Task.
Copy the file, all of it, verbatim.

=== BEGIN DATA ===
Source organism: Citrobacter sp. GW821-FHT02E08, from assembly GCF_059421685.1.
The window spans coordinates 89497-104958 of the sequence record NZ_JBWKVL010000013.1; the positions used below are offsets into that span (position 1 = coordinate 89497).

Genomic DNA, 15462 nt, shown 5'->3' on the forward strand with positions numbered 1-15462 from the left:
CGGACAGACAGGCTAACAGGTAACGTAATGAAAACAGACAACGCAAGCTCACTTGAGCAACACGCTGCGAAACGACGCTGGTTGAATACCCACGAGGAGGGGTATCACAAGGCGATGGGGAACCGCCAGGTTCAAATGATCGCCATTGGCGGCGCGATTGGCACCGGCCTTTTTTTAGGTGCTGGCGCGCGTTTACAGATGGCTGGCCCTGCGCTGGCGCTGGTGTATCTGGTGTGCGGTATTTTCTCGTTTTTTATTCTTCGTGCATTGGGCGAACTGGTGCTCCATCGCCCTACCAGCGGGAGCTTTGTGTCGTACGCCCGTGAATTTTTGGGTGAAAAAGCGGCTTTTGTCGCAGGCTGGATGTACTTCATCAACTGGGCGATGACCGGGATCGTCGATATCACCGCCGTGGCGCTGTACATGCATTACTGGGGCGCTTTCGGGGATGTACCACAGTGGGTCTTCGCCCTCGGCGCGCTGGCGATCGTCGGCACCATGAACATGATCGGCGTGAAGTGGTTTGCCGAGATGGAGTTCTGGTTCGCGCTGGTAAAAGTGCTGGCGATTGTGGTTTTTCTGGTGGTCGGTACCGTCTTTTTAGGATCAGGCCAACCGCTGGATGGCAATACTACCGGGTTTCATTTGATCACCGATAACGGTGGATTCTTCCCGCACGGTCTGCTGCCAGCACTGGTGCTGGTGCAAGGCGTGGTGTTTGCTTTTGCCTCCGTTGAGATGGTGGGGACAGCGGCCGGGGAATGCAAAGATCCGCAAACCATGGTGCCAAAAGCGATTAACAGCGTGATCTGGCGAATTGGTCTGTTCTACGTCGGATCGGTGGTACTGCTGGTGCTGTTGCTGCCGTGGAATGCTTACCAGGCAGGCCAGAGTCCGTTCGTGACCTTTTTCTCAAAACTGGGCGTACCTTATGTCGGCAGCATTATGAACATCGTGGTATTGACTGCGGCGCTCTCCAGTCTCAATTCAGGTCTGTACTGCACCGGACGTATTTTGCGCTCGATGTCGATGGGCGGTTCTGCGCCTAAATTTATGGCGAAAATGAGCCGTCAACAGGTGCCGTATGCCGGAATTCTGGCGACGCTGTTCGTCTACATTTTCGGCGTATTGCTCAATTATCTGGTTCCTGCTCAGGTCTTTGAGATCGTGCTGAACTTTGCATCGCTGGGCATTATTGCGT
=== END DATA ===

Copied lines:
Source organism: Citrobacter sp. GW821-FHT02E08, from assembly GCF_059421685.1.
The window spans coordinates 89497-104958 of the sequence record NZ_JBWKVL010000013.1; the positions used below are offsets into that span (position 1 = coordinate 89497).

Genomic DNA, 15462 nt, shown 5'->3' on the forward strand with positions numbered 1-15462 from the left:
CGGACAGACAGGCTAACAGGTAACGTAATGAAAACAGACAACGCAAGCTCACTTGAGCAACACGCTGCGAAACGACGCTGGTTGAATACCCACGAGGAGGGGTATCACAAGGCGATGGGGAACCGCCAGGTTCAAATGATCGCCATTGGCGGCGCGATTGGCACCGGCCTTTTTTTAGGTGCTGGCGCGCGTTTACAGATGGCTGGCCCTGCGCTGGCGCTGGTGTATCTGGTGTGCGGTATTTTCTCGTTTTTTATTCTTCGTGCATTGGGCGAACTGGTGCTCCATCGCCCTACCAGCGGGAGCTTTGTGTCGTACGCCCGTGAATTTTTGGGTGAAAAAGCGGCTTTTGTCGCAGGCTGGATGTACTTCATCAACTGGGCGATGACCGGGATCGTCGATATCACCGCCGTGGCGCTGTACATGCATTACTGGGGCGCTTTCGGGGATGTACCACAGTGGGTCTTCGCCCTCGGCGCGCTGGCGATCGTCGGCACCATGAACATGATCGGCGTGAAGTGGTTTGCCGAGATGGAGTTCTGGTTCGCGCTGGTAAAAGTGCTGGCGATTGTGGTTTTTCTGGTGGTCGGTACCGTCTTTTTAGGATCAGGCCAACCGCTGGATGGCAATACTACCGGGTTTCATTTGATCACCGATAACGGTGGATTCTTCCCGCACGGTCTGCTGCCAGCACTGGTGCTGGTGCAAGGCGTGGTGTTTGCTTTTGCCTCCGTTGAGATGGTGGGGACAGCGGCCGGGGAATGCAAAGATCCGCAAACCATGGTGCCAAAAGCGATTAACAGCGTGATCTGGCGAATTGGTCTGTTCTACGTCGGATCGGTGGTACTGCTGGTGCTGTTGCTGCCGTGGAATGCTTACCAGGCAGGCCAGAGTCCGTTCGTGACCTTTTTCTCAAAACTGGGCGTACCTTATGTCGGCAGCATTATGAACATCGTGGTATTGACTGCGGCGCTCTCCAGTCTCAATTCAGGTCTGTACTGCACCGGACGTATTTTGCGCTCGATGTCGATGGGCGGTTCTGCGCCTAAATTTATGGCGAAAATGAGCCGTCAACAGGTGCCGTATGCCGGAATTCTGGCGACGCTGTTCGTCTACATTTTCGGCGTATTGCTCAATTATCTGGTTCCTGCTCAGGTCTTTGAGATCGTGCTGAACTTTGCATCGCTGGGCATTATTGCGT